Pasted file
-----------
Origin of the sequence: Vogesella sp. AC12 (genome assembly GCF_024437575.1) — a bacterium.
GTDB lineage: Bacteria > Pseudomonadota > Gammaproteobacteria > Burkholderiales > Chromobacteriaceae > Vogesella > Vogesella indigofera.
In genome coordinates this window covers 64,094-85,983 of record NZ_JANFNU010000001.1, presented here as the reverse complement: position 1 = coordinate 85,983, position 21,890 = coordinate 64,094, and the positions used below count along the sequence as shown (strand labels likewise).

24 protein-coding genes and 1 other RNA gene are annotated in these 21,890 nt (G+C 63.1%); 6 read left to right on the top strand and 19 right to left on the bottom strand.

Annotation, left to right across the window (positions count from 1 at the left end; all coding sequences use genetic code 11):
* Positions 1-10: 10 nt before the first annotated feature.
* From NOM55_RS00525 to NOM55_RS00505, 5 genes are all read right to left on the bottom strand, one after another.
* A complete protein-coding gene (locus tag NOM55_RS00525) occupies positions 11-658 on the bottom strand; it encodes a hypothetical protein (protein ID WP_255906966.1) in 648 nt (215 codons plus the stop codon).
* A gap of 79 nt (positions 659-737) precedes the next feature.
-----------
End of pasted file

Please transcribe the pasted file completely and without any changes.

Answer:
Origin of the sequence: Vogesella sp. AC12 (genome assembly GCF_024437575.1) — a bacterium.
GTDB lineage: Bacteria > Pseudomonadota > Gammaproteobacteria > Burkholderiales > Chromobacteriaceae > Vogesella > Vogesella indigofera.
In genome coordinates this window covers 64,094-85,983 of record NZ_JANFNU010000001.1, presented here as the reverse complement: position 1 = coordinate 85,983, position 21,890 = coordinate 64,094, and the positions used below count along the sequence as shown (strand labels likewise).

24 protein-coding genes and 1 other RNA gene are annotated in these 21,890 nt (G+C 63.1%); 6 read left to right on the top strand and 19 right to left on the bottom strand.

Annotation, left to right across the window (positions count from 1 at the left end; all coding sequences use genetic code 11):
* Positions 1-10: 10 nt before the first annotated feature.
* From NOM55_RS00525 to NOM55_RS00505, 5 genes are all read right to left on the bottom strand, one after another.
* A complete protein-coding gene (locus tag NOM55_RS00525) occupies positions 11-658 on the bottom strand; it encodes a hypothetical protein (protein ID WP_255906966.1) in 648 nt (215 codons plus the stop codon).
* A gap of 79 nt (positions 659-737) precedes the next feature.